behavior personally, learning to stay solid in our truth and allow
the other person to go through whatever he or she experiences
in response to our truths without taking responsibility for the
other's feelings.

Avoiding the other's hurt and anger is only one part of the
challenge. The other part is that we may be unwilling to know the
truth regarding whether or not that other person cares about
what is important to us. If, for example, you tell your mate that you
are unhappy with a particular aspect of your sex life, and your
mate gets hurt or angry instead of wanting to understand, you
might feel even worse. It feels awful to speak our truth and
receive an uncaring response. The deeper feeling is one of
gut-wrenching loneliness. It is deeply lonely to share something
that is important to us and receive an uncaring response from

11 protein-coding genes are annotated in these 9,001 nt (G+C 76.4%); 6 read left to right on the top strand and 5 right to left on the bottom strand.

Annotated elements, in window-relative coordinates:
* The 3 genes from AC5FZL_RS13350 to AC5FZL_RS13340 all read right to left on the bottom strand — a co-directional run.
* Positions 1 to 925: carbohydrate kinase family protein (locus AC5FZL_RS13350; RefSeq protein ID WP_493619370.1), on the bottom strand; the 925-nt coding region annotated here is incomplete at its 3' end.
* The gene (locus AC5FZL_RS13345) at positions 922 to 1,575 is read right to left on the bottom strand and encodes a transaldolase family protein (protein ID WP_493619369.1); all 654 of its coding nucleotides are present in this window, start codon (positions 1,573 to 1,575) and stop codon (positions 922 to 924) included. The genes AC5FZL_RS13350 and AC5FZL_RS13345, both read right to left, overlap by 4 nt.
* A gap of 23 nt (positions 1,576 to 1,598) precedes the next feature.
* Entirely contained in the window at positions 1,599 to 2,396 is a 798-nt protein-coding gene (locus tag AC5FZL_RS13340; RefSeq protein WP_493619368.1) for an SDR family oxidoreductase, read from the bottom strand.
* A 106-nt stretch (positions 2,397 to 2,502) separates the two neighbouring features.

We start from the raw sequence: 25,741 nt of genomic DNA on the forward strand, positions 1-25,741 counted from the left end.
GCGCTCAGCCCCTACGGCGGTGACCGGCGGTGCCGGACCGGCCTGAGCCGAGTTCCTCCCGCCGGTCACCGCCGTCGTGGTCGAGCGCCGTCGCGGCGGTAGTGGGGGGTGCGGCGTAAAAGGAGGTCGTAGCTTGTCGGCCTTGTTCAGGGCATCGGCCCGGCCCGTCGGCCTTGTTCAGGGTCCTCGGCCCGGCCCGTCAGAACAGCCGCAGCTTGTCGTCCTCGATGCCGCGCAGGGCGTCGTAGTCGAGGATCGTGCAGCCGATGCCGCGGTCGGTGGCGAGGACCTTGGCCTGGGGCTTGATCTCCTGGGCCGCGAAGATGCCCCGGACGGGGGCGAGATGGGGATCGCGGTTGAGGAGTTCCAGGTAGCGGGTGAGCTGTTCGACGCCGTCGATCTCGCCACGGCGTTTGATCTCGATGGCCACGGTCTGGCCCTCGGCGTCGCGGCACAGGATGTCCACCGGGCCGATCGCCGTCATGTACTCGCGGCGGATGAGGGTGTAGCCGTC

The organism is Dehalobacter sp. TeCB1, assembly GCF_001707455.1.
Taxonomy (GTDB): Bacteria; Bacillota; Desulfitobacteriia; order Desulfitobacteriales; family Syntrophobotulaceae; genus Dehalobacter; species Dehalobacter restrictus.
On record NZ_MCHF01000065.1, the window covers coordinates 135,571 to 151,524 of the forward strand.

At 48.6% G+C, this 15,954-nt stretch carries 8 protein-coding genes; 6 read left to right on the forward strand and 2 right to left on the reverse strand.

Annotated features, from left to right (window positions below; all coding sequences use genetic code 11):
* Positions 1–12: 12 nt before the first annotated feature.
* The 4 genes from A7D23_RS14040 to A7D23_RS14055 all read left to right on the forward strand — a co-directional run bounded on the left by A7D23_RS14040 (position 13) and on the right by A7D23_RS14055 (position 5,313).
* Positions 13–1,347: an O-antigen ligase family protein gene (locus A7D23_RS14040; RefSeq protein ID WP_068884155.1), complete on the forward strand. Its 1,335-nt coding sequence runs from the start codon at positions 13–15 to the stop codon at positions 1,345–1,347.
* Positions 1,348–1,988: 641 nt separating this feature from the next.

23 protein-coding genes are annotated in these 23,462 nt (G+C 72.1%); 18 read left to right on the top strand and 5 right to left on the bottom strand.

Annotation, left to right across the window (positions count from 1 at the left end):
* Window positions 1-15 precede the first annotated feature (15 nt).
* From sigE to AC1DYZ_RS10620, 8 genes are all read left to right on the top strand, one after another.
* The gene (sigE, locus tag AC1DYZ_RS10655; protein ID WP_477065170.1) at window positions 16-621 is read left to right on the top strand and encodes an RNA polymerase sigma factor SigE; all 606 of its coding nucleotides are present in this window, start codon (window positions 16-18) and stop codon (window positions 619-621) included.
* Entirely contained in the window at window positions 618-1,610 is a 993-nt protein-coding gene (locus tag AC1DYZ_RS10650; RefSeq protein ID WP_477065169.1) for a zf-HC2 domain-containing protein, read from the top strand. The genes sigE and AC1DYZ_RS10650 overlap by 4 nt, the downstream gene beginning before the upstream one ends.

some one important to us.

So, not only are we often afraid of dealing with another's anger,
but we may be even more afraid of the lonely feeling of being
uncared for. Until we are willing to know the truth of whether or
not the other person really does care about what is important to
us, we may avoid speaking our truth.

However, when we withhold our truth to avoid conflict and avoid
feeling uncared for by another, the consequence is that we feel
alone and maybe depressed because we are not caring about
ourselves. When we don't stand up for ourselves, we end up
feeling unimportant, regardless of how others treat us. We
cannot ignore ourselves and feel good inside.

The question we need to ask ourselves is, "Are we willing to give
ourselves up to avoid losing others, or are we willing to lose
others rather than lose ourselves?" I have found that losing
myself is never worth it. If I lose others as a result of speaking
my truth, then I have to accept the truth that those people never
had my highest good at heart anyway. People who care about my